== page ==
Information Governance Takes Care of IT and Data Governance

In the Netherlands there is a discussion going on whether data governance is one of the causes of the worlds financial crisis. A serious newspaper like Trouw and the University of Amsterdam are among those. Hans Lodder investigates facts and tries to shed some light on it.
In this blog he thinks aloud. Please bear with him!

Trouw reports on data governance as cause of the financial crisis. In Trouw Mr. N Boerma of the management center in the Hague argues that one of the causes of the financial crisis is the influence of ICT in our day to day world. in his opinion major changes are causing this information is through networks everywhere and always available and everybody can find it. there is sufficient computer processing power available. these two facts have 2 consequences:

  1. Not the top of the organizational hierarchy has the best knowledge but the operational level is best informed.
  2. The traditional pattern for control on values and quality of the used information is no longer effective.

I wonder how you my readers feel about this. the University of Amsterdam researches information governance. Michiel Kooper at the University of Amsterdam does research on information governance. He asks himself the question whether there is a new type of governance needed in relation to process information: produce, distribute, maintain, use, enrich, and protect information. He thinks this type of governance needs a strong relation with persons. You could call this governance controlling the interaction of people with information. He considers it well possible that this type of governance makes the use of information much more transparent and prevents misuse.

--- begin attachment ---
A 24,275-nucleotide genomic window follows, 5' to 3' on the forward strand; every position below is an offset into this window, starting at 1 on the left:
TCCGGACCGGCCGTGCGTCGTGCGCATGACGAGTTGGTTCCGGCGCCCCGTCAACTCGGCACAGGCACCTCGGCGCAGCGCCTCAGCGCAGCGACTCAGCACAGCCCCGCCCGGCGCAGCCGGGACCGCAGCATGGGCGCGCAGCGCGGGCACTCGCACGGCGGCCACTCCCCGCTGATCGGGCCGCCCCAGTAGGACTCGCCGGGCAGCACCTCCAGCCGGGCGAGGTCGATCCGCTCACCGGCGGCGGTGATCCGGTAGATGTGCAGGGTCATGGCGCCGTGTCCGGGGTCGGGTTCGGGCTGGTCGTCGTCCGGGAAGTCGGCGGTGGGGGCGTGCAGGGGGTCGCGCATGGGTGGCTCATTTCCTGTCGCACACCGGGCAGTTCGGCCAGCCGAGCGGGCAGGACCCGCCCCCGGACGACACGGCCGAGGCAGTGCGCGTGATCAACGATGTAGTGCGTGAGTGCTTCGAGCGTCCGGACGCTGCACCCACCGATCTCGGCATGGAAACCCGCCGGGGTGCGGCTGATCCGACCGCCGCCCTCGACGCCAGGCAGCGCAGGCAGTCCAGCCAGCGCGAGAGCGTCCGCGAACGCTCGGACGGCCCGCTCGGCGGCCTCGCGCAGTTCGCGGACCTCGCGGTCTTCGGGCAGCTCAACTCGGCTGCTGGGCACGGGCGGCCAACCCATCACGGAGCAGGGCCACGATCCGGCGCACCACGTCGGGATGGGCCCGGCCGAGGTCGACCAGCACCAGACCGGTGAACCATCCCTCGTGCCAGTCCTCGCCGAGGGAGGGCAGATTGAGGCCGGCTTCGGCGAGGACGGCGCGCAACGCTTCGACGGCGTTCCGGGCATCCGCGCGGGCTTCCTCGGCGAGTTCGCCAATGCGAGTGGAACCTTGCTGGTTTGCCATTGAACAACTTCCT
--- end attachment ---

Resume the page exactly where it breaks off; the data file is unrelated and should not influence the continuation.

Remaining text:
Whatever you see as misuse Creon Software Engineering specifying information governance in the eighties. I have been the chief architect of a case tool supplier. Creon Software Engineering case stands for computer aided software engineering. Our goal was to define sufficient specifications to be able to automatically generate software for a complete application implementation: database screens, static and dynamic business rules, batch programs, installation scripts and what have you. Strange enough in that time for customers was the most difficult part of the specifications that define upfront the menu structure of the new application in relation to the required security and authorization. We wanted to generate which role was allowed to perform what and thus which person was added to what role and why was it difficult because business decisions were needed. it was much easier to say everybody is allowed to do anything. i wonder whether it is this human behavior that still has an important influence on how people act and process information and how this behavior relates to the way a crisis can result from misuse of information. Would this be a clue to information governance?

I keep you posted!